The Insane Korean Game Show 'The Masked Singer' Is Coming to America
Remember when Ryan Reynolds donned a unicorn mask and went on a South Korean game show to sing "Tomorrow" from Annie? If you missed out the first time around, you should watch Reynolds' performance now, because it was nuts. Fox hopes American audiences will take to the delightfully crazed format, with the network announcing at the Television Critics Association press tour that The Masked Singer will debut in January 2019.
Nick Cannon will host the show, which will also feature celebrities -- including Grammy winners, Broadway stars, and football players -- disguised in over-the-top getups including, obviously, masks. They'll get up on stage and belt out a tune, and it will be up to panelists Ken Jeong, Jenny McCarthy, Nicole Scherzinger, and Robin Thicke to guess their identities. (By the way, Reynolds didn't do much work to hide his his voice. After Deadpool, we're pretty accustomed to what he sounds like from behind a mask.) Think of it as What's My Line? with a hint of the mask gags in the Mission: Impossible franchise. In other words, it sounds utterly bananas.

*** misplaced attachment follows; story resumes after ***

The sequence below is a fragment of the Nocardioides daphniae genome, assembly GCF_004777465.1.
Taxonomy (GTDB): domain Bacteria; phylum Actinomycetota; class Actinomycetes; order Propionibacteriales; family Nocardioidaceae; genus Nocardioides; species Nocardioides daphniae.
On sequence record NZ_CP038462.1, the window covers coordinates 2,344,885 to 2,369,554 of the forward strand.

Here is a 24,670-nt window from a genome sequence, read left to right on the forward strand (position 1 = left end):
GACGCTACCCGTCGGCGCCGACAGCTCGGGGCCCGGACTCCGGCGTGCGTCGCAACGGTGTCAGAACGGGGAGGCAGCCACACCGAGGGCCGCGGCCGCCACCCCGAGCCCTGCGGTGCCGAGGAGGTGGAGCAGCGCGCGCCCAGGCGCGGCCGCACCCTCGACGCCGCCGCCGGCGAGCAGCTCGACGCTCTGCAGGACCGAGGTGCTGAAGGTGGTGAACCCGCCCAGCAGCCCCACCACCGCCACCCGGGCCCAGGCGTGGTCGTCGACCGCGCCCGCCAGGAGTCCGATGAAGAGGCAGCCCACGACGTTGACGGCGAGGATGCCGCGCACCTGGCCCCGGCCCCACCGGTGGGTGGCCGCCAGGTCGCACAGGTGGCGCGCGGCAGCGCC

The American panelists will have a lot of work ahead of them if they hope to match the intensity levels of their Korean counterparts:
The network revealed two other game shows, though neither sounds as insane as The Masked Singer. The first, Mental Samurai, is described as an "obstacle course for the mind" hosted by Rob Lowe, which will for some reason involve a rotating set. Then, there's Spin the Wheel, a pop culture trivia quiz created by Justin Timberlake and emceed by Dax Shepard. It will also feature a rotating high-tech doodad, a 40-foot wheel, and will have a cash prize of up to $20 million per episode.
On a completely different note, Fox let drop that there's more 24 in the pipeline -- a lot more. Producers are working a prequel series about how Jack Bauer came to be, well, THE Jack Bauer, as well as a legal spinoff, which Fox chairman Gary Newman explained will take place in the 24 hours before a prisoner is supposed to be executed. It's still in early stages, so don't expect mini-Kiefer Sutherland to grace your TV anytime soon.